The Inevitable Future of Cities

Posted By on September 1, 2015

In 2014 the United Nations stated that 54% of the world’s population lives in urban areas, a proportion that is expected to increase to 66 per cent by 2050. Their projections show that urbanization combined with the overall growth of the world’s population could add another 2.5 billion people to urban populations by 2050, with close to 90 percent of the increase concentrated in Asia and Africa, according to a new United Nations report launched today.

This means that running efficient and cohesive cities, and megacities (those in excess of 10 million people) will become more important than ever for maintaining humanity.

The Inevitable Future of Cities showcases some amazing stories of cities that beg the question ‘How will city life be in the future?’.

Kowloon Walled City

The Kowloon Walled City in Hong Kong was once the densest place on earth, a virtually lawless labyrinth of crime, grime, commerce and hope. A Wall Street Journal documentary tracks its colorful legacy and brings the place alive 20 years later. In 2.8 hectares there are 33,000 people, 1,000 businesses, and 8,800 homes.

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People are touting Lagos as the future financial hub of Africa. Nigeria’s capital is the fastest growing megacity in the world. The population of Lagos urban area, according to the Lagos State Government is 17.5 million, a number disputed by the Nigerian Government and judged unreliable by the National Population Commission of Nigeria. Lagos was reported in 2014 to have a metropolitan population of 21 million, making Lagos the largest metropolitan area in Africa.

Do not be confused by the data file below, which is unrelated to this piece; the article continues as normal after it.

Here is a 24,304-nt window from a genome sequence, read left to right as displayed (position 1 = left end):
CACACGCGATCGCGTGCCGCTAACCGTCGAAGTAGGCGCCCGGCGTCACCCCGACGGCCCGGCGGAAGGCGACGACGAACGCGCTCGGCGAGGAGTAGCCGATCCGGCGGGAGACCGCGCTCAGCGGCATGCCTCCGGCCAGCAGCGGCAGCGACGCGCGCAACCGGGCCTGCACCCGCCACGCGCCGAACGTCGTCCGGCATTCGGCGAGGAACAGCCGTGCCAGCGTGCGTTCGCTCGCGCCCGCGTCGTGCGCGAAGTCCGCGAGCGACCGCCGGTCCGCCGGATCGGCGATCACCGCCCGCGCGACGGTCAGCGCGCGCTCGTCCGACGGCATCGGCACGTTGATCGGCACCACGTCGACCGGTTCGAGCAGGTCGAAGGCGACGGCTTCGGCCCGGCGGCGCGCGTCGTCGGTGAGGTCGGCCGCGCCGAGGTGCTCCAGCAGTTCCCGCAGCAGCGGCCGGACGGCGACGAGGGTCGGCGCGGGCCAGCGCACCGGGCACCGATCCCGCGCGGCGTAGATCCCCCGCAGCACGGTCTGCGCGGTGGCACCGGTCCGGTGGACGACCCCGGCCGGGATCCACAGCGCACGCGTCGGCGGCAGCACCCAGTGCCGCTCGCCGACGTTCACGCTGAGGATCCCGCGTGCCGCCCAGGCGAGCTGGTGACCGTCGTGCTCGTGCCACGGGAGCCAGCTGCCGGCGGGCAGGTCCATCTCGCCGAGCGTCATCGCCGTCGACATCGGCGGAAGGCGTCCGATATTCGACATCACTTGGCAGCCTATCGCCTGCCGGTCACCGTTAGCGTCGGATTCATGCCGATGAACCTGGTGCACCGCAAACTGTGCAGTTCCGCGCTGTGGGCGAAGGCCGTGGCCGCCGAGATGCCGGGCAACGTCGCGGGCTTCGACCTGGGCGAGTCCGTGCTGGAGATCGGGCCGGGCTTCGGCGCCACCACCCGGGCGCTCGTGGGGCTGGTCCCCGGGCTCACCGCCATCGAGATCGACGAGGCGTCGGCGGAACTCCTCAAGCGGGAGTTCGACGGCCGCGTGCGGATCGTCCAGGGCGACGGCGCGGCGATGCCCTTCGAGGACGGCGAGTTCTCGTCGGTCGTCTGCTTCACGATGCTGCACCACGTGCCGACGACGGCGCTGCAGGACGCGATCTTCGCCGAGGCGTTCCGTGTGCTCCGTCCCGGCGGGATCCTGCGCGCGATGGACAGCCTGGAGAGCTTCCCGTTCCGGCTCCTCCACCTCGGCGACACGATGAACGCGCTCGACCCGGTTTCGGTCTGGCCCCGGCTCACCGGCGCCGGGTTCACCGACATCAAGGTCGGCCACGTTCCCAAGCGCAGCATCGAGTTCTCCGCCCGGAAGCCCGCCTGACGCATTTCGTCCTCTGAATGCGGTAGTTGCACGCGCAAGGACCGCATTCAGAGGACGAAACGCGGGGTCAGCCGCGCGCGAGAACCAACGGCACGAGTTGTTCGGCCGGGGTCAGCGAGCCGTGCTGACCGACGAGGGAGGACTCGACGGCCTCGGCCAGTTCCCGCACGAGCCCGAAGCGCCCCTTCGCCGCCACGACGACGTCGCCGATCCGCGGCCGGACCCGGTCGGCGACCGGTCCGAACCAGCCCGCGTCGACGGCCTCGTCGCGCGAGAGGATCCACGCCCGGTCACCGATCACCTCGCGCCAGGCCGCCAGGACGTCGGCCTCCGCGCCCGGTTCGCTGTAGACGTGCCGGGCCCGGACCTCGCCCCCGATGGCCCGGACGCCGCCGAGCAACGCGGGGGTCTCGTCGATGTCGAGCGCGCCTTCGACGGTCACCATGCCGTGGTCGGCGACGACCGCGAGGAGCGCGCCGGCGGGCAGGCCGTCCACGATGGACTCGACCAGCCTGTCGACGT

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Rio de Janeiro

Rio de Janeiro has over 6 million people. It’s a city of contrasts with the rich living on the beaches and on the edges of favelas. These places are hailed as dangerous however life perseveres. Here we see a Diego Deane’s documentary illustrating the struggles and blessings of living in Brazil’s largest favela, Rocinha.

Graffiti artist, and art activist, JR, undertook the Women Are Heroes project in the Morro da Providencia flavela in Rio de Janiero, Brazil in 2008. His intention was to highlight the dignity of women who occupy crucial roles in societies, and find themselves victims of wartime, street crime, sexual assault, and religious and political extremism in Africa, Brazil, India and Cambodia.

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Dark Cities

As cities compete for a livability high score, ownership becomes a four letter word – fairness, a forgotten concept. Ryan Betts talks about how cities have changed, how ownership is dwindling and the changing dynamics of cities.

This talk was part of the DARK FUTURES event series held in Vancouver, BC in 2014.

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Nikolas Badminton is a world-respected futurist speaker that researches, speaks, and writes about the future of work, how technology is affecting the workplace, how workers are adapting, the sharing economy, and how the world is evolving. He appears at conferences in Canada, USA, UK, and Europe. Email him to book him for your radio, TV show, or conference.


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